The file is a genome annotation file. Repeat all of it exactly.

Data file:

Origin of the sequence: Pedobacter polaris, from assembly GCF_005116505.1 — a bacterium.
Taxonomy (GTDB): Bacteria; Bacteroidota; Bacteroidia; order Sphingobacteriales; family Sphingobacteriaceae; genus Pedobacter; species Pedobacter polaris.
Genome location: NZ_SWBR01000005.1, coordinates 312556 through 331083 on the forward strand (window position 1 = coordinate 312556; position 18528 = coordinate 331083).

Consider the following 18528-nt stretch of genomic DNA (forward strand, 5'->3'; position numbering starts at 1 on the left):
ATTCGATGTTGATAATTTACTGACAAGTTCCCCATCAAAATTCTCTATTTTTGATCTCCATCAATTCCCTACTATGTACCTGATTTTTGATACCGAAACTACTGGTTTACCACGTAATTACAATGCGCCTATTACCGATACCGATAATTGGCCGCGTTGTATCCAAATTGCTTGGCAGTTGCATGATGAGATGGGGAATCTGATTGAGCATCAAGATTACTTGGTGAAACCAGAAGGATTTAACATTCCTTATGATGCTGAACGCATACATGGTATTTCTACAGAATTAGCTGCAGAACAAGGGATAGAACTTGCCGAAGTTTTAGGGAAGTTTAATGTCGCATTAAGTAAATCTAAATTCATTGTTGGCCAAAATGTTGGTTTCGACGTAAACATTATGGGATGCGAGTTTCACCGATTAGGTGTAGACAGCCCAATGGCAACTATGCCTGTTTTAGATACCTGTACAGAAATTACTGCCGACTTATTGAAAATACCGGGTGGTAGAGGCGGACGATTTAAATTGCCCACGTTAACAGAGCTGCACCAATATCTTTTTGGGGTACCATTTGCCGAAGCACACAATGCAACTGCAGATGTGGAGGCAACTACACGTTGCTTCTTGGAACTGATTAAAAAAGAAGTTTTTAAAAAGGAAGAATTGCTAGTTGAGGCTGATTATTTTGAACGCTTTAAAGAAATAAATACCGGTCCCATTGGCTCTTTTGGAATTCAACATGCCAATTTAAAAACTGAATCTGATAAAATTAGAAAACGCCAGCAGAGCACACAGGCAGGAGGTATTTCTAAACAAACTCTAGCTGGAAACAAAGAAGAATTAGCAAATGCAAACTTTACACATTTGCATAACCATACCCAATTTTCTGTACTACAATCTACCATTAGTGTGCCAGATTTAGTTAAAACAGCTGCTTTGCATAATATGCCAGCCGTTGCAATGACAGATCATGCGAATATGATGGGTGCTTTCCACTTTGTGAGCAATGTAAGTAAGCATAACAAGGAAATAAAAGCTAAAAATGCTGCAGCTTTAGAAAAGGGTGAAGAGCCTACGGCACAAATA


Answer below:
Origin of the sequence: Pedobacter polaris, from assembly GCF_005116505.1 — a bacterium.
Taxonomy (GTDB): Bacteria; Bacteroidota; Bacteroidia; order Sphingobacteriales; family Sphingobacteriaceae; genus Pedobacter; species Pedobacter polaris.
Genome location: NZ_SWBR01000005.1, coordinates 312556 through 331083 on the forward strand (window position 1 = coordinate 312556; position 18528 = coordinate 331083).

Consider the following 18528-nt stretch of genomic DNA (forward strand, 5'->3'; position numbering starts at 1 on the left):
ATTCGATGTTGATAATTTACTGACAAGTTCCCCATCAAAATTCTCTATTTTTGATCTCCATCAATTCCCTACTATGTACCTGATTTTTGATACCGAAACTACTGGTTTACCACGTAATTACAATGCGCCTATTACCGATACCGATAATTGGCCGCGTTGTATCCAAATTGCTTGGCAGTTGCATGATGAGATGGGGAATCTGATTGAGCATCAAGATTACTTGGTGAAACCAGAAGGATTTAACATTCCTTATGATGCTGAACGCATACATGGTATTTCTACAGAATTAGCTGCAGAACAAGGGATAGAACTTGCCGAAGTTTTAGGGAAGTTTAATGTCGCATTAAGTAAATCTAAATTCATTGTTGGCCAAAATGTTGGTTTCGACGTAAACATTATGGGATGCGAGTTTCACCGATTAGGTGTAGACAGCCCAATGGCAACTATGCCTGTTTTAGATACCTGTACAGAAATTACTGCCGACTTATTGAAAATACCGGGTGGTAGAGGCGGACGATTTAAATTGCCCACGTTAACAGAGCTGCACCAATATCTTTTTGGGGTACCATTTGCCGAAGCACACAATGCAACTGCAGATGTGGAGGCAACTACACGTTGCTTCTTGGAACTGATTAAAAAAGAAGTTTTTAAAAAGGAAGAATTGCTAGTTGAGGCTGATTATTTTGAACGCTTTAAAGAAATAAATACCGGTCCCATTGGCTCTTTTGGAATTCAACATGCCAATTTAAAAACTGAATCTGATAAAATTAGAAAACGCCAGCAGAGCACACAGGCAGGAGGTATTTCTAAACAAACTCTAGCTGGAAACAAAGAAGAATTAGCAAATGCAAACTTTACACATTTGCATAACCATACCCAATTTTCTGTACTACAATCTACCATTAGTGTGCCAGATTTAGTTAAAACAGCTGCTTTGCATAATATGCCAGCCGTTGCAATGACAGATCATGCGAATATGATGGGTGCTTTCCACTTTGTGAGCAATGTAAGTAAGCATAACAAGGAAATAAAAGCTAAAAATGCTGCAGCTTTAGAAAAGGGTGAAGAGCCTACGGCACAAATA